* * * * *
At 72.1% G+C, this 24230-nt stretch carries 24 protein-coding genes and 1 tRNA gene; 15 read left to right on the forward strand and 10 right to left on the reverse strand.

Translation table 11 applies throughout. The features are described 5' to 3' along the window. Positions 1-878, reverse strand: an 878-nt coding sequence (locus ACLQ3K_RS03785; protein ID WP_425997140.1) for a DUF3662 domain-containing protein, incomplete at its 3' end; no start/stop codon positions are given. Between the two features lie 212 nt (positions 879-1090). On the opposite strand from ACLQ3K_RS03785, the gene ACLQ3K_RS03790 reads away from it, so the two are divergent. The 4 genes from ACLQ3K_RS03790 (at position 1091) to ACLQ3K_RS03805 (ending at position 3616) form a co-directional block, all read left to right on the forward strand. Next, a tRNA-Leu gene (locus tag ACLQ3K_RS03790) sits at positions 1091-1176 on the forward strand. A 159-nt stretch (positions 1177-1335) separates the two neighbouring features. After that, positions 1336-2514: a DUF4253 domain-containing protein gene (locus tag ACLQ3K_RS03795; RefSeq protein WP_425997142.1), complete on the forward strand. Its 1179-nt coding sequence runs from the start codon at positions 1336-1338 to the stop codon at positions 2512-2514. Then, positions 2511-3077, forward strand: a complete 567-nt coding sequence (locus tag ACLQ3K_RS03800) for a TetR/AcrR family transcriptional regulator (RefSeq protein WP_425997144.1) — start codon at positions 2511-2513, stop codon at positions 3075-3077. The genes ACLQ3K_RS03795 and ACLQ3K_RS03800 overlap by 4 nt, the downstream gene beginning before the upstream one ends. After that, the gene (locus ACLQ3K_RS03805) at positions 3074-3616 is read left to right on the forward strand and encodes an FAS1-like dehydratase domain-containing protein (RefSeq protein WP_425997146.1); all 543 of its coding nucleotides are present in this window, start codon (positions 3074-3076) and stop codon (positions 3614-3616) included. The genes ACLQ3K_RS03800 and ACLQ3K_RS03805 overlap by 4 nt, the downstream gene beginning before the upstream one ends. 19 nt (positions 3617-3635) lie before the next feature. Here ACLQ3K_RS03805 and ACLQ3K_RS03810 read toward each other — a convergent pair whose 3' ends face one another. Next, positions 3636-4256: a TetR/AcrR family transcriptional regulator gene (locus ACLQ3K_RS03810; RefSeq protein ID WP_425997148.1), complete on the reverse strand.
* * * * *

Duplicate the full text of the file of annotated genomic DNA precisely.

At 72.1% G+C, this 24230-nt stretch carries 24 protein-coding genes and 1 tRNA gene; 15 read left to right on the forward strand and 10 right to left on the reverse strand.

Translation table 11 applies throughout. The features are described 5' to 3' along the window. Positions 1-878, reverse strand: an 878-nt coding sequence (locus ACLQ3K_RS03785; protein ID WP_425997140.1) for a DUF3662 domain-containing protein, incomplete at its 3' end; no start/stop codon positions are given. Between the two features lie 212 nt (positions 879-1090). On the opposite strand from ACLQ3K_RS03785, the gene ACLQ3K_RS03790 reads away from it, so the two are divergent. The 4 genes from ACLQ3K_RS03790 (at position 1091) to ACLQ3K_RS03805 (ending at position 3616) form a co-directional block, all read left to right on the forward strand. Next, a tRNA-Leu gene (locus tag ACLQ3K_RS03790) sits at positions 1091-1176 on the forward strand. A 159-nt stretch (positions 1177-1335) separates the two neighbouring features. After that, positions 1336-2514: a DUF4253 domain-containing protein gene (locus tag ACLQ3K_RS03795; RefSeq protein WP_425997142.1), complete on the forward strand. Its 1179-nt coding sequence runs from the start codon at positions 1336-1338 to the stop codon at positions 2512-2514. Then, positions 2511-3077, forward strand: a complete 567-nt coding sequence (locus tag ACLQ3K_RS03800) for a TetR/AcrR family transcriptional regulator (RefSeq protein WP_425997144.1) — start codon at positions 2511-2513, stop codon at positions 3075-3077. The genes ACLQ3K_RS03795 and ACLQ3K_RS03800 overlap by 4 nt, the downstream gene beginning before the upstream one ends. After that, the gene (locus ACLQ3K_RS03805) at positions 3074-3616 is read left to right on the forward strand and encodes an FAS1-like dehydratase domain-containing protein (RefSeq protein WP_425997146.1); all 543 of its coding nucleotides are present in this window, start codon (positions 3074-3076) and stop codon (positions 3614-3616) included. The genes ACLQ3K_RS03800 and ACLQ3K_RS03805 overlap by 4 nt, the downstream gene beginning before the upstream one ends. 19 nt (positions 3617-3635) lie before the next feature. Here ACLQ3K_RS03805 and ACLQ3K_RS03810 read toward each other — a convergent pair whose 3' ends face one another. Next, positions 3636-4256: a TetR/AcrR family transcriptional regulator gene (locus ACLQ3K_RS03810; RefSeq protein ID WP_425997148.1), complete on the reverse strand.